T. Verron

Age: 23

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comment LaTeX vs Word; improvements of LaTeX over the years
@O.R.Mapper Why would you want to use the office VC with something else than an office document? Afaik it's only about embedding history information in office files and thus getting the benefit of a VC system on the binary files. About non-office integrated content, I don't know too, I will ask as well. But it seems that the typical office workflow consists of having as much of the project as possible in the office family (e.g. data tables in xlsx).
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comment LaTeX vs Word; improvements of LaTeX over the years
@ChristopherCreutzig No idea to be honest. I'll ask people who use word about that.
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comment LaTeX vs Word; improvements of LaTeX over the years
@barbarabeeton Good point indeed.
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awarded Nice Answer
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comment LaTeX vs Word; improvements of LaTeX over the years
Usually, corrupted means that it can't be opened, yes. But have you ever seen a (truly) valid pdf file be opened, annotated and saved, and become corrupted (=unopenable) in the process?
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comment LaTeX vs Word; improvements of LaTeX over the years
Hm, I didn't mean an unopenable pdf, that can happen for a variety of reasons. But a pdf file that one day works well, and then, after a harmless change (on a pdf, this is rather restricted, but it can be an annotation, for example), gets corrupted, that I have never seen. And yes I haven't seen much.
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comment LaTeX vs Word; improvements of LaTeX over the years
About 3: can *TeX be exported to docx? ;)
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comment LaTeX vs Word; improvements of LaTeX over the years
Imo the first modern answer in this thread. :) Just one thought: while making changes to large documents with latex is easy, but compiling them can take some time. Word is slow to start, but then you have fast (or maybe not, based on other answers here) feedback on your changes, while with latex you can have instant start (depending on your editor), but then the feedback loop is slow.
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comment LaTeX vs Word; improvements of LaTeX over the years
Word has a "what do you want to do?" input field which lets you use a command even if you do not know where it is exactly. Agreed, it is still more complicated than a mere copy and paste in your preamble.
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comment LaTeX vs Word; improvements of LaTeX over the years
Whose inception? TeX goes back to 1977, LaTeX to 1983, while the first specification of .pdf is 1993.
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comment LaTeX vs Word; improvements of LaTeX over the years
A steep learning curve cannot be seen as a good thing unconditionally, because there's simply no limit (why not write pdf documents in an hex editor?). Maybe the good outweighs the bad for latex, and on this website, most will probably agree on that; and maybe the good of latex requires some learning curve at some point (but I am not convinced of that, see for example lyx or texmacs). In any case, it doesn't mean that the learning curve, by itself, a good thing.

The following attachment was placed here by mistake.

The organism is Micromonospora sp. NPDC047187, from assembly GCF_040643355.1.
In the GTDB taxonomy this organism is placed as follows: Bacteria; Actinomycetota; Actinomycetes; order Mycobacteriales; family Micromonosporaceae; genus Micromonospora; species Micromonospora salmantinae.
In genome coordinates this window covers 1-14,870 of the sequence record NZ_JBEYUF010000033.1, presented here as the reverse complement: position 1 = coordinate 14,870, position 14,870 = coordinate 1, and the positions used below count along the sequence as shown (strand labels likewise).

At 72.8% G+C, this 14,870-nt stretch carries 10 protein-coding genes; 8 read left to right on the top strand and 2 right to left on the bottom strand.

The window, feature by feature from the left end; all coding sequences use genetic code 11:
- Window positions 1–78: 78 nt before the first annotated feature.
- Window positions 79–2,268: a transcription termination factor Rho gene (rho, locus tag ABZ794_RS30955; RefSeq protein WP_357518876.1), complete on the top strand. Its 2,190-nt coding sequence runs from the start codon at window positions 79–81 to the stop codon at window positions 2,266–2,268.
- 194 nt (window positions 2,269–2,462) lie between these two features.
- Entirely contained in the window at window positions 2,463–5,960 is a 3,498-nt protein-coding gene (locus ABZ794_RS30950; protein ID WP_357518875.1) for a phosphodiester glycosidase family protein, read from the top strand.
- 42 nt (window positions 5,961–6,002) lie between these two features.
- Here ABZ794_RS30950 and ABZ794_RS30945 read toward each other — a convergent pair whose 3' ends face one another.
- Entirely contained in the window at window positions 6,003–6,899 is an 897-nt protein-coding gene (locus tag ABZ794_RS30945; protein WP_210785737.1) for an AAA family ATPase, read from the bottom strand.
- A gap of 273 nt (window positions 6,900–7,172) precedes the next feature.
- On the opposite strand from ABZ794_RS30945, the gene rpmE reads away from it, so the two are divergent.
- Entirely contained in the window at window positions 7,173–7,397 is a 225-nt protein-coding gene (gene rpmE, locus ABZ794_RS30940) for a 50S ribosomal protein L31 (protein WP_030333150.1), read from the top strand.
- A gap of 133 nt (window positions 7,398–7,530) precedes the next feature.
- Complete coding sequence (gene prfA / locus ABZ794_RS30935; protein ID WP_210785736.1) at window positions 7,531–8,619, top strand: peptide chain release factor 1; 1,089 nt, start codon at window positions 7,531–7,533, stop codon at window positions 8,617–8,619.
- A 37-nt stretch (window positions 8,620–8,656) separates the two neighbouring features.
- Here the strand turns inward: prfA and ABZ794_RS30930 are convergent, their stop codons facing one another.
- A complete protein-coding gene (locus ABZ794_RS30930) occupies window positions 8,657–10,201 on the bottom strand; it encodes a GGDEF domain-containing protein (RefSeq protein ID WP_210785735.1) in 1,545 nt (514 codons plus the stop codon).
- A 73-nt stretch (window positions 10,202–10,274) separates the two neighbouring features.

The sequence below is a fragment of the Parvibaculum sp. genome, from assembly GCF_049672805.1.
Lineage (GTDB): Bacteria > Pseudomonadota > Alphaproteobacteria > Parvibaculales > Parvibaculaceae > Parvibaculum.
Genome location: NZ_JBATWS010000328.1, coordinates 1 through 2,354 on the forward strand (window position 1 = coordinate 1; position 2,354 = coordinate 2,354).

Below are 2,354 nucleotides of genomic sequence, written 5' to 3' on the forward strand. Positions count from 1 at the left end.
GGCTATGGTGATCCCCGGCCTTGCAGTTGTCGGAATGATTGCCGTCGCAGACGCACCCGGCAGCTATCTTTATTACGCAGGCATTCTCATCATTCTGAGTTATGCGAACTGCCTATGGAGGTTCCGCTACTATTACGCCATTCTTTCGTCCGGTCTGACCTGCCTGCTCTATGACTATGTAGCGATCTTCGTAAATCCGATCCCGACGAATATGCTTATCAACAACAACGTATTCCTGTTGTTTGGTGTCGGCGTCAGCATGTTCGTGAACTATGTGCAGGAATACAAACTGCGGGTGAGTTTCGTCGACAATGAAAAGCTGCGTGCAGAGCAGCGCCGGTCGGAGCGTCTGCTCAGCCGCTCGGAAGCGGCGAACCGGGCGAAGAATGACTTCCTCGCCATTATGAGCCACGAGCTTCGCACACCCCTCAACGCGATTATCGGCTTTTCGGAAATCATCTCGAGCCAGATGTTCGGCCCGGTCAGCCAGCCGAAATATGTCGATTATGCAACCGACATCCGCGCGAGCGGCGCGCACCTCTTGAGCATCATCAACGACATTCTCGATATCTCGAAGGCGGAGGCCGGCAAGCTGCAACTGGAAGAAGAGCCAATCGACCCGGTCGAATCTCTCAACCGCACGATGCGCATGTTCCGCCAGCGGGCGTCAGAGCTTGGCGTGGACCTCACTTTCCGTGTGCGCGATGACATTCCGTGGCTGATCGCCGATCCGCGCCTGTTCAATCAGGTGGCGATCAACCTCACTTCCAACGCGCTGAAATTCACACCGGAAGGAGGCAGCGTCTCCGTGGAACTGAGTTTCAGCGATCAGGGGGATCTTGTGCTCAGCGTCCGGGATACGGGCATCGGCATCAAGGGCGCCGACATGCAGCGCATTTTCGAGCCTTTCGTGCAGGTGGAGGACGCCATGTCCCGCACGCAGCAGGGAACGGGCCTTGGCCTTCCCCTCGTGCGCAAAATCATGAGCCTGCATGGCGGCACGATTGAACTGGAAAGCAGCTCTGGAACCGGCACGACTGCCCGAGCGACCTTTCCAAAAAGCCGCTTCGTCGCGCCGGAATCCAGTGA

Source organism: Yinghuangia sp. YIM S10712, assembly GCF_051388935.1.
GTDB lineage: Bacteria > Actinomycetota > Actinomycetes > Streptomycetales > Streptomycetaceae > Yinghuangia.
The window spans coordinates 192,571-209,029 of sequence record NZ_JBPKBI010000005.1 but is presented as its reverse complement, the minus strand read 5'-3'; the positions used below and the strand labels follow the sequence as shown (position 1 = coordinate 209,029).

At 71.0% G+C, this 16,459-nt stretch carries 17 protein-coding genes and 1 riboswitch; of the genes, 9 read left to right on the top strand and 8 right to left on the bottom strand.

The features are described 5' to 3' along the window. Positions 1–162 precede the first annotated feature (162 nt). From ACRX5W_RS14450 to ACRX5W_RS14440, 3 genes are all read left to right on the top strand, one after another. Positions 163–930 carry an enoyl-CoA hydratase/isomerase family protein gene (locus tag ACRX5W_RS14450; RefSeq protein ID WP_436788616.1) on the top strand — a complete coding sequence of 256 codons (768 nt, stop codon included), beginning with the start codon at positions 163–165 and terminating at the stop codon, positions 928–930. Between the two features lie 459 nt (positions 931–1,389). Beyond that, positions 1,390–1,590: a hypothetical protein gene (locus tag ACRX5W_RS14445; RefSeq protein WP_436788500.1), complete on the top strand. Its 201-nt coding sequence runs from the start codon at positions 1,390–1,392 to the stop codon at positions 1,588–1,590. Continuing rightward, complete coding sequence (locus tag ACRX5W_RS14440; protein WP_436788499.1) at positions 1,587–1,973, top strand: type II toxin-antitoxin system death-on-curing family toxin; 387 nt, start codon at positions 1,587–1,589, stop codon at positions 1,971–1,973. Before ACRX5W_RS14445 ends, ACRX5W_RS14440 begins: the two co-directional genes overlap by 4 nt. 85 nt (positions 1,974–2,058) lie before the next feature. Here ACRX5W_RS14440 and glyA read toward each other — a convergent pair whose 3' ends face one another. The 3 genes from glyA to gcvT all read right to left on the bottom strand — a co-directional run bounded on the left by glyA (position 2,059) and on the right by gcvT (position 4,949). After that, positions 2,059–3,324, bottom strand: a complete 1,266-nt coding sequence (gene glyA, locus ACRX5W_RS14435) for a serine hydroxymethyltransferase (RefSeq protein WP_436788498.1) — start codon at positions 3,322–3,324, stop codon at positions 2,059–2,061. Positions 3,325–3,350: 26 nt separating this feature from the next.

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awarded Pundit
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answered LaTeX vs Word; improvements of LaTeX over the years
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comment LaTeX vs Word; improvements of LaTeX over the years
Both with word and with latex, users can do whatever they want: {\color{red}\huge\textbf{1. THE SECTION TITLE}}
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comment LaTeX vs Word; improvements of LaTeX over the years
@MichaelKjörling I'm not very familiar with word, so I wasn't saying when it got introduced. What is in 2013, and wasn't in 2003, is that, as far as I can see, this approach is somewhat encouraged when you create a new document.
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comment LaTeX vs Word; improvements of LaTeX over the years
"I do not know of LaTeX ever having any disandvantages as compared to Word over the years" Oh, just ask any Word user! :)
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comment LaTeX vs Word; improvements of LaTeX over the years
*TeX users are also free to "deviate from the defined rules" and achieve arbitrarily ugly text. One of the best examples being the style sheets some journal designed to match their word format.
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comment LaTeX vs Word; improvements of LaTeX over the years
Doesn't office provide built-in version control?
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comment LaTeX vs Word; improvements of LaTeX over the years
(b) is not longer true: Word 2013 (maybe also 2010) supports different "views" of the document: a view for printing, a view for web publishing, etc. This includes a view for focussing on the contents, with minimal emphasis on the text layout? (a) is a matter of taste of course, but a lot of effort has been put in improving what people will get if they don't care, and word documents created with a recent version of word, plus two clicks to choose a theme, will maybe not be to your taste, but not be that terrible either.
Dec
18
comment What is the benefit of an AT-AT walker over a conventional tank?
"it looks badass" Isn't that called "intimidation features" in military slang?
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